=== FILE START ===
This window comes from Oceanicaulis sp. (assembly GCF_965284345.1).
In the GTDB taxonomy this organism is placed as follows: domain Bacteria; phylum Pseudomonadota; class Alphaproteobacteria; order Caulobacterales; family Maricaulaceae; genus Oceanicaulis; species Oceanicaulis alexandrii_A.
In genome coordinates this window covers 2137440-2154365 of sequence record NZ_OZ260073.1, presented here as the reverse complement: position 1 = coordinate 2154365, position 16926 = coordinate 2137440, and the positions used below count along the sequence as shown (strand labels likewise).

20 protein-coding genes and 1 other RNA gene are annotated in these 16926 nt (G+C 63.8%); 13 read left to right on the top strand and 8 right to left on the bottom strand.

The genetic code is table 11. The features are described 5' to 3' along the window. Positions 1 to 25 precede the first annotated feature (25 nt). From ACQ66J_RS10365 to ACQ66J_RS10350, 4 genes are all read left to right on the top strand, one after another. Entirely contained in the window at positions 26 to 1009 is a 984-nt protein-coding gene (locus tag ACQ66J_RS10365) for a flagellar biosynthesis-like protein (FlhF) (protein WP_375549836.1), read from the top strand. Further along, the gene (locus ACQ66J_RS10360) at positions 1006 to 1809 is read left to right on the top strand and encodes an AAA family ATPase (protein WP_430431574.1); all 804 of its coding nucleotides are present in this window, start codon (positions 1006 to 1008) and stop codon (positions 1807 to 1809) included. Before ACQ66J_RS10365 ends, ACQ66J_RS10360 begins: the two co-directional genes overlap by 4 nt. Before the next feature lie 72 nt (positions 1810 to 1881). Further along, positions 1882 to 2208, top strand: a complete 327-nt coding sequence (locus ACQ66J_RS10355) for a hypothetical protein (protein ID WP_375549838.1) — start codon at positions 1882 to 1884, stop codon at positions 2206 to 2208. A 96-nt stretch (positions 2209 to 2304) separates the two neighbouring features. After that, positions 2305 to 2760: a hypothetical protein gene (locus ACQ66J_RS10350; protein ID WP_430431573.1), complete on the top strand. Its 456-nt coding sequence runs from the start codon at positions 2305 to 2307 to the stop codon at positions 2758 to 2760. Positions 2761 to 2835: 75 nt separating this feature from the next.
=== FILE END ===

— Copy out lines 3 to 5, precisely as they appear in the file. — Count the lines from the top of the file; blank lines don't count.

In genome coordinates this window covers 2137440-2154365 of sequence record NZ_OZ260073.1, presented here as the reverse complement: position 1 = coordinate 2154365, position 16926 = coordinate 2137440, and the positions used below count along the sequence as shown (strand labels likewise).

20 protein-coding genes and 1 other RNA gene are annotated in these 16926 nt (G+C 63.8%); 13 read left to right on the top strand and 8 right to left on the bottom strand.

The genetic code is table 11. The features are described 5' to 3' along the window. Positions 1 to 25 precede the first annotated feature (25 nt). From ACQ66J_RS10365 to ACQ66J_RS10350, 4 genes are all read left to right on the top strand, one after another. Entirely contained in the window at positions 26 to 1009 is a 984-nt protein-coding gene (locus tag ACQ66J_RS10365) for a flagellar biosynthesis-like protein (FlhF) (protein WP_375549836.1), read from the top strand. Further along, the gene (locus ACQ66J_RS10360) at positions 1006 to 1809 is read left to right on the top strand and encodes an AAA family ATPase (protein WP_430431574.1); all 804 of its coding nucleotides are present in this window, start codon (positions 1006 to 1008) and stop codon (positions 1807 to 1809) included. Before ACQ66J_RS10365 ends, ACQ66J_RS10360 begins: the two co-directional genes overlap by 4 nt. Before the next feature lie 72 nt (positions 1810 to 1881). Further along, positions 1882 to 2208, top strand: a complete 327-nt coding sequence (locus ACQ66J_RS10355) for a hypothetical protein (protein ID WP_375549838.1) — start codon at positions 1882 to 1884, stop codon at positions 2206 to 2208. A 96-nt stretch (positions 2209 to 2304) separates the two neighbouring features. After that, positions 2305 to 2760: a hypothetical protein gene (locus ACQ66J_RS10350; protein ID WP_430431573.1), complete on the top strand. Its 456-nt coding sequence runs from the start codon at positions 2305 to 2307 to the stop codon at positions 2758 to 2760. Positions 2761 to 2835: 75 nt separating this feature from the next.